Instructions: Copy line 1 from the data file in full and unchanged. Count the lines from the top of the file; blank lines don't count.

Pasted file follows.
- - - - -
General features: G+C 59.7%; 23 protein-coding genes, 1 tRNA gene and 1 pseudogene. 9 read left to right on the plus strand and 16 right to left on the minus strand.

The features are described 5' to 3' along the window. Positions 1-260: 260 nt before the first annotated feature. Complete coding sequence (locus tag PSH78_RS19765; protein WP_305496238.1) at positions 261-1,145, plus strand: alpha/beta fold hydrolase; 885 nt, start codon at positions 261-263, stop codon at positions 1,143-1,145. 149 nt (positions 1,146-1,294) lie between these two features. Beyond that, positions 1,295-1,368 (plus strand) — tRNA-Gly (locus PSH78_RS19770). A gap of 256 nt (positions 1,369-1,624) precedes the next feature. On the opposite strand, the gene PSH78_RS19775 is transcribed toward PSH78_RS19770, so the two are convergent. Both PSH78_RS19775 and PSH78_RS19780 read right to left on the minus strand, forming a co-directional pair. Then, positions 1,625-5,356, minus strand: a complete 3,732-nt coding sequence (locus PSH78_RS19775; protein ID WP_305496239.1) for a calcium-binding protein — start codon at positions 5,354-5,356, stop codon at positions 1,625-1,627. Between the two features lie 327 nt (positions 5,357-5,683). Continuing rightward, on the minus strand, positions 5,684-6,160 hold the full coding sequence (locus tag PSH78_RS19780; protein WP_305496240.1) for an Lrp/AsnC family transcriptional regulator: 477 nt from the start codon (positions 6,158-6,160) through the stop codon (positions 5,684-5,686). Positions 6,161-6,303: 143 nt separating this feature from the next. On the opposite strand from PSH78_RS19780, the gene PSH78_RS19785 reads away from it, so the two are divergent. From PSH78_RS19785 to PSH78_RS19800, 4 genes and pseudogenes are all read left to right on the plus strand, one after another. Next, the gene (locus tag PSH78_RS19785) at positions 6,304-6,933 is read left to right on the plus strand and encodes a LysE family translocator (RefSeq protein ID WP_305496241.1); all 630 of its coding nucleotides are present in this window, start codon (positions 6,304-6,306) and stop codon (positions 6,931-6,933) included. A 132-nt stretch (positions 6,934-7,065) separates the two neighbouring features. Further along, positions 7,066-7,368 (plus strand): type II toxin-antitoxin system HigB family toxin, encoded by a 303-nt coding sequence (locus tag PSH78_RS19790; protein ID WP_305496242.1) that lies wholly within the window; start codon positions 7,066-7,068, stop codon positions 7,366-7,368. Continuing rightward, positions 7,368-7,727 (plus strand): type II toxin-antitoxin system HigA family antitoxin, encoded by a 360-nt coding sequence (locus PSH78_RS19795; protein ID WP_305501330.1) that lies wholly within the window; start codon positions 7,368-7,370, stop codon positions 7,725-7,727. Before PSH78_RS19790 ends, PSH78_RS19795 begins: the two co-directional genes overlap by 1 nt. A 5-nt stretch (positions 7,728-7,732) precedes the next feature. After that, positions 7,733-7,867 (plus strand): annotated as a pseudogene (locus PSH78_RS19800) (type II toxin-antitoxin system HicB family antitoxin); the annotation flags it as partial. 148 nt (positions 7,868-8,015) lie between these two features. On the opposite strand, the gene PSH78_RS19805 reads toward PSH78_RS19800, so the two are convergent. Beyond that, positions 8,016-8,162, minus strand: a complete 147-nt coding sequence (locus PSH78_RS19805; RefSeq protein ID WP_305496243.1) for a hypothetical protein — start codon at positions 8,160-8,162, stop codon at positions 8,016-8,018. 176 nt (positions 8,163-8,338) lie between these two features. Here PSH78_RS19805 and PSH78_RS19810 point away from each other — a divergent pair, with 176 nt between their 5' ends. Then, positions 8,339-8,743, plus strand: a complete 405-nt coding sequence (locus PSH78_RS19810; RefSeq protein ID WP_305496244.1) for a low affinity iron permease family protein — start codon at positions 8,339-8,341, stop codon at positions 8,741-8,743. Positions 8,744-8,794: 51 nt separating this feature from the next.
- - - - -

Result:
General features: G+C 59.7%; 23 protein-coding genes, 1 tRNA gene and 1 pseudogene. 9 read left to right on the plus strand and 16 right to left on the minus strand.